Before going to the next section, I’d like to talk about the two virtual hard disk storage types available in VirtualBox: dynamically expanding storage and fixed-size storage. The Hard Disk Storage Type dialog you saw in step 4 of the previous exercise contains a brief description for both types of storage. At first, the dynamically expanding option might seem more attractive because you don’t see the space reduction in your hard drive immediately.

When using dynamically expanding storage, VirtualBox needs to expand the storage size continuously, and that could mean a slight decrease in speed when compared to a fixed-size disk, but most of the time this is unnoticeable. Anyway, when the virtual hard disk is fully expanded, the differences between both types of storage disappear.

Most people agree that a dynamically expanding disk represents a better choice than a fixed one, since it doesn’t take up unnecessary space from your host’s hard disk until needed. Personally, when experimenting with a new virtual machine, I use the dynamically expanding option, but when doing some real work, I like to set apart my virtual machine’s hard disk space from the beginning, so I choose the fixed-size storage option in these cases.

Have a go hero – experimenting with memory and hard disk storage types

When creating a virtual machine, you can specify the amount of RAM to assign to it instead of using the default values suggested by VirtualBox. Create another virtual machine named UbuntuVB2, and try to assign the entire RAM available to it. You won’t be able to continue until you select a lower value because the Next button will be grayed out, which means you’re in the red-colored memory range. Now move back the slider until the Next button is active again; you’ll probably be in the yellow-colored memory range. See if your virtual machine can start with that amount of memory and if you can use both your host PC and your VM without any problems. In case you encounter any difficulties, keep moving back the memory range until all problems disappear.

Once you’re done experimenting with the memory setting, use the UbuntuVB2 virtual machine with the same exact settings as the one you created in the previous exercise, but this time use a fixed-size hard drive. Just take into account that since VirtualBox must prepare all the storage space at once, this process may take a long time depending on the storage size you selected and the performance of your physical hard disk. Now go and try out different storage sizes with both types of disks: dynamically expanding and fixed size.

Configuring basic settings for your Ubuntu Linux VM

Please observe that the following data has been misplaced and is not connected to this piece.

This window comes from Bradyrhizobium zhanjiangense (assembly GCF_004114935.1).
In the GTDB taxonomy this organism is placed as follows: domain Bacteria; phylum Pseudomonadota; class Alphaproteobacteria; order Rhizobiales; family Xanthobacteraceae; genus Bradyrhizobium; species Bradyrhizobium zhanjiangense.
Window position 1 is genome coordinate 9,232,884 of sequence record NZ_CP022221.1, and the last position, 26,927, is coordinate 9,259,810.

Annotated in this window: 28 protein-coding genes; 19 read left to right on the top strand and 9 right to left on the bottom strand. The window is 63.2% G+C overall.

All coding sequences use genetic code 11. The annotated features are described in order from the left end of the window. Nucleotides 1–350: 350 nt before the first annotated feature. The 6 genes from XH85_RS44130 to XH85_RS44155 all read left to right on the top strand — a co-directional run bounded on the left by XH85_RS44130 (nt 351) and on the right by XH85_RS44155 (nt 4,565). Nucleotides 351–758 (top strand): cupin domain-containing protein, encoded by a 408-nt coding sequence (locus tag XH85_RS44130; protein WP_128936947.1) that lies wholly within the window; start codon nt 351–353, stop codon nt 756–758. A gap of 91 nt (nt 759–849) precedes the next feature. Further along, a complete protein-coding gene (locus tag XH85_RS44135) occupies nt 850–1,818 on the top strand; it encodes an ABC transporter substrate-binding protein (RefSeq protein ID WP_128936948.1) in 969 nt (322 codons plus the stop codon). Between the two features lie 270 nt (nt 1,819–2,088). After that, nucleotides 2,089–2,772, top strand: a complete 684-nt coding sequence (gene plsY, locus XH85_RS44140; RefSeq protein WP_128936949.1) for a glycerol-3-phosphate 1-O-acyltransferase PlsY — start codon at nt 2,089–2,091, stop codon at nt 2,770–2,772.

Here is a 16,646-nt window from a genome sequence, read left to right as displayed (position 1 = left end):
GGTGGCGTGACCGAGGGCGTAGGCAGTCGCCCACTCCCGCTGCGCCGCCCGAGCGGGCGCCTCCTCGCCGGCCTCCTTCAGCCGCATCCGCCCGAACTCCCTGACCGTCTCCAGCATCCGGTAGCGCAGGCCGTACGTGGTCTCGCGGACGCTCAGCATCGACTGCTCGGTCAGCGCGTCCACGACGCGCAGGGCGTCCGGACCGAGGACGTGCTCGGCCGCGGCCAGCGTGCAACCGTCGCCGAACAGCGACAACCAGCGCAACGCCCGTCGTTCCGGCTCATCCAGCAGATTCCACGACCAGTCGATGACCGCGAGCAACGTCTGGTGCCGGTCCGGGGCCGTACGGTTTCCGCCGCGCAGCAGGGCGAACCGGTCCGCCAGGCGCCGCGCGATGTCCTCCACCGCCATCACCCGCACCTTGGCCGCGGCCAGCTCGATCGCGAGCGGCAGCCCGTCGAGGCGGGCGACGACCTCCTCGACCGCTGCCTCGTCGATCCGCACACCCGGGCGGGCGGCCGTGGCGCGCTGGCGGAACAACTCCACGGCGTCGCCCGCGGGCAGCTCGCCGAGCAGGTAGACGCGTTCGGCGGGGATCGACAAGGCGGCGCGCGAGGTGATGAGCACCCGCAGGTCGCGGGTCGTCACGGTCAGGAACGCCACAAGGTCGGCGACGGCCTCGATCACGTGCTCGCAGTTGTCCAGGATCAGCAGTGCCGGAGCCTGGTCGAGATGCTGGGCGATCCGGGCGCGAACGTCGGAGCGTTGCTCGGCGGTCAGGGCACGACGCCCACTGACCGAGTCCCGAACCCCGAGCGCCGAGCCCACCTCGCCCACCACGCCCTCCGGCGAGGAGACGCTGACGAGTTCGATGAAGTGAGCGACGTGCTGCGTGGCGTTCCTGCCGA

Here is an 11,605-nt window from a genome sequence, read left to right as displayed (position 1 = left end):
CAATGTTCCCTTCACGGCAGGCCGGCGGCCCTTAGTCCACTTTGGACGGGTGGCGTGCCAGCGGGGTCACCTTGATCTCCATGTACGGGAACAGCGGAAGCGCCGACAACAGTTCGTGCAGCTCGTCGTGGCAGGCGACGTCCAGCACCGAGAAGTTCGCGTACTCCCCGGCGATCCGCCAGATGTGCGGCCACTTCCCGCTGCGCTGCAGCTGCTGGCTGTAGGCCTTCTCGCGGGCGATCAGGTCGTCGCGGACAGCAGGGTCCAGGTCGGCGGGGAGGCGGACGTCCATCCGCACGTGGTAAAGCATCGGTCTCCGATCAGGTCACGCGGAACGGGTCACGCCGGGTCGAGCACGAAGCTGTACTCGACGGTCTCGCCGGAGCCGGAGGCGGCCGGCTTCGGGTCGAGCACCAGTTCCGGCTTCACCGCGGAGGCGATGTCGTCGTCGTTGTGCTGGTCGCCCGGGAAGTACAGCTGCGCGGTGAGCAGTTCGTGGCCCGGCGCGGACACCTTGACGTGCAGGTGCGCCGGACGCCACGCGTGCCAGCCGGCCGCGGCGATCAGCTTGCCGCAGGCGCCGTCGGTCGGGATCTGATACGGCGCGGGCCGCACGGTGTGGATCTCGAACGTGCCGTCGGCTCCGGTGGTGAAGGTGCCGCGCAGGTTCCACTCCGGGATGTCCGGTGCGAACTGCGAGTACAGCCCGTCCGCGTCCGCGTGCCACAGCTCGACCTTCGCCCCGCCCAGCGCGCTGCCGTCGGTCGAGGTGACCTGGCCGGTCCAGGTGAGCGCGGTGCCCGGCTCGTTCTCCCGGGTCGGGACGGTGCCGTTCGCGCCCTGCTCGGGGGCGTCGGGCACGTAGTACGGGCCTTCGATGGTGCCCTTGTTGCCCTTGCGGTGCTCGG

All right, you created your Ubuntu virtual machine and downloaded a copy of Ubuntu Desktop Live CD. Can you start installing Ubuntu now? I know you’ll hate me, but nope, you can’t. We need to tell your virtual machine where to boot the Live CD from, as if we were using a real PC. Follow me, and I’ll show you the basic configuration settings for your VM, so you can start the Ubuntu installation ASAP!

Time for action –basic configuration for your VM

In this exercise you’ll learn how to adjust some settings for your virtual machine, so you can install Ubuntu Linux on it.

  1. Open VirtualBox, select your UbuntuVB virtual machine, and click on the Settings button:

    VirtualBox 3.1: Beginner's Guide

  2. The UbuntuVB – Settings dialog will appear, showing all the settings in the General tab.
  3. Click on the Storage category from the list in the left panel. Then select the Empty slot located just below the UbuntuVB.vdi hard disk image, under the IDE Controller element inside the Storage Tree panel, and click on the Invoke Virtual Media Manager button:
    VirtualBox 3.1: Beginner's Guide
  4. The Virtual Media Manager dialog will appear next. Click on the Add button to add the Ubuntu Linux Live CD ISO image:

    VirtualBox 3.1: Beginner's Guide

  5. The Select a CD/DVD-ROM disk image file dialog will show up next. Navigate to the directory where you downloaded the Ubuntu Desktop ISO image, select it, and click on the Open button to continue.
  6. The Ubuntu Desktop ISO image will appear selected in the CD/DVD Images tab from the Virtual Media Manager dialog. Click on the Select button to attach the Ubuntu ISO image to your virtual machine’s CD/DVD drive.
  7. Next, the Ubuntu ISO image file will appear selected on the ISO Image File setting from the UbuntuVB – Settings dialog. Click on OK to continue.
  8. Now you’re ready to start your virtual machine and install Ubuntu!